Probiotics have been studied for their immune-boosting activity. There are a few ways that probiotics can work to support a healthy immune system.
Probiotics are good bacteria, but your intestines also contain bad bacteria. When probiotics enter, they compete for resources with the bad bacteria. They can stick to the intestinal walls, preventing bad bacteria from setting up shop and reproducing. When the good bacteria take up all the real estate, the bad bacteria are disadvantaged.
Some probiotics can produce substances that damage or destroy bad bacteria, clearing them out of the body before they’ve had a chance to produce side effects.
Probiotics can work to support healthy digestion. Your gut needs good bacteria to process food, extract its nutrients, and use it for fuel. The lactobacillus family of probiotic bacteria is one of the most plentiful types of bacteria your body uses to support the digestive process.
Giving your child’s body some extra lactobacillus bacteria can help to support normal digestion. Children with occasional digestive issues might benefit from the occasional use of probiotics. Many pediatricians recommend probiotics to counteract some side effects of antibiotics, which destroy or diminish some of the healthy bacteria the body needs to function properly.
People with absorption issues are unable to fully receive the proteins, fats, carbohydrates, vitamins, and minerals their food contains. By supporting healthy digestion, you can also support nutrient absorption. When the digestive system is working to its fullest capacity, it may be able to better use the important nutrients in our diets.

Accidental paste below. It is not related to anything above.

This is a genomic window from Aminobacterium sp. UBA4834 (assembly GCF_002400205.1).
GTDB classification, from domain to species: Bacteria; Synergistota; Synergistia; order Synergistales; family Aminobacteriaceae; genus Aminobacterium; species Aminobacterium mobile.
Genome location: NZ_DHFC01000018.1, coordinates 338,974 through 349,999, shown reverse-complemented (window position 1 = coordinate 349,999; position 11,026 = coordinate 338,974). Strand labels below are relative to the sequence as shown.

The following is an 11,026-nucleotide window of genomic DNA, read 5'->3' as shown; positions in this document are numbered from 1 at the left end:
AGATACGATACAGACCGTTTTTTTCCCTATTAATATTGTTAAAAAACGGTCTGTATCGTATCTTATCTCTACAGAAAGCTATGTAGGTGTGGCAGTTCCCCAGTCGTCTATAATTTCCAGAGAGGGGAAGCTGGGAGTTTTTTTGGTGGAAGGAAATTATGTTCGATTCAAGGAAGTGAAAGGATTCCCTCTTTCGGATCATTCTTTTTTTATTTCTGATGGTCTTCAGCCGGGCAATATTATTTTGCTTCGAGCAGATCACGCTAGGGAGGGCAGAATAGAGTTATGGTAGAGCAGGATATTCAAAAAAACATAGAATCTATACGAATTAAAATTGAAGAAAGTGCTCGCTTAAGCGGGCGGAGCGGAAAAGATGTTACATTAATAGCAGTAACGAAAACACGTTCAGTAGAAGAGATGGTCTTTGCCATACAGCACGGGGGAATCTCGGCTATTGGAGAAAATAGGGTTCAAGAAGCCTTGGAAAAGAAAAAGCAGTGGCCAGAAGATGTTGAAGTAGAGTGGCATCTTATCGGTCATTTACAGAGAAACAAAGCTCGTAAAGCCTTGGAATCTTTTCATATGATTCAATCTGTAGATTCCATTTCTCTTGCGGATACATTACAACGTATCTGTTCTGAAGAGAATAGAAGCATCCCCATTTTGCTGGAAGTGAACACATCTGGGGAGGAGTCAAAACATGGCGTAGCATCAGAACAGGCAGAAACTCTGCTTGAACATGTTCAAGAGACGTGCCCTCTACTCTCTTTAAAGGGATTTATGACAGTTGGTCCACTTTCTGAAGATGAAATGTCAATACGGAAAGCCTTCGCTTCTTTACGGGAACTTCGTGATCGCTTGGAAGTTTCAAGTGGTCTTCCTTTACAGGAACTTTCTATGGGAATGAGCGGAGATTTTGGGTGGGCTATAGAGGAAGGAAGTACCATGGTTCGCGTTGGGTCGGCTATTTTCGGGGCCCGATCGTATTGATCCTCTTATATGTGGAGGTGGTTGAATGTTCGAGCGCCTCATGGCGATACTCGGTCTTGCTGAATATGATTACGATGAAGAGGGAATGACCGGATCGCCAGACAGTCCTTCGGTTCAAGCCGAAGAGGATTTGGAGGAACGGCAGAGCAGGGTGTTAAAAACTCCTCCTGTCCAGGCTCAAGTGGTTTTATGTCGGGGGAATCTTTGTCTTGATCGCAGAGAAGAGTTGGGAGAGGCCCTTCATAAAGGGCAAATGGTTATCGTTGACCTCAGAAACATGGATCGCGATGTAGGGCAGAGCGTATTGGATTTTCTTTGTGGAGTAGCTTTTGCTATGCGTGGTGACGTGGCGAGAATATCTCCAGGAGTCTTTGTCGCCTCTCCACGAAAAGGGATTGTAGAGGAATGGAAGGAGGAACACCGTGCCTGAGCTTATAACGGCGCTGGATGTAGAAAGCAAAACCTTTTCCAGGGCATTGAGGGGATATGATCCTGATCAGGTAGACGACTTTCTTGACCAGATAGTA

Many foods we eat are rich in probiotics. Unfortunately, many of these foods are the kinds of foods that picky eaters are known to reject. It’s a good idea to find a few probiotic-rich foods your child enjoys and incorporate them into your child’s diet as often as possible.
Breastfed babies get a sufficient amount of probiotics through breastmilk. Breastmilk should provide everything a nursing child needs if their nursing parent is healthy and getting plenty of probiotics. Your pediatrician will inform you if changes in diet or feeding patterns are necessary for the health of your growing baby. It is generally unnecessary to give a nursing child supplements unless a pediatrician recommends them.
Most standard baby formula does not contain the same probiotics as human breastmilk. If your baby is formula-fed, speak to your pediatrician. Your pediatrician will help you find the best formula to meet your baby’s nutritional needs.
Dairy yogurt is made from fermented milk. The fermentation of milk produces live, active, and healthy cultures that work to support the digestive system. Any yogurt that contains live cultures naturally contains probiotics.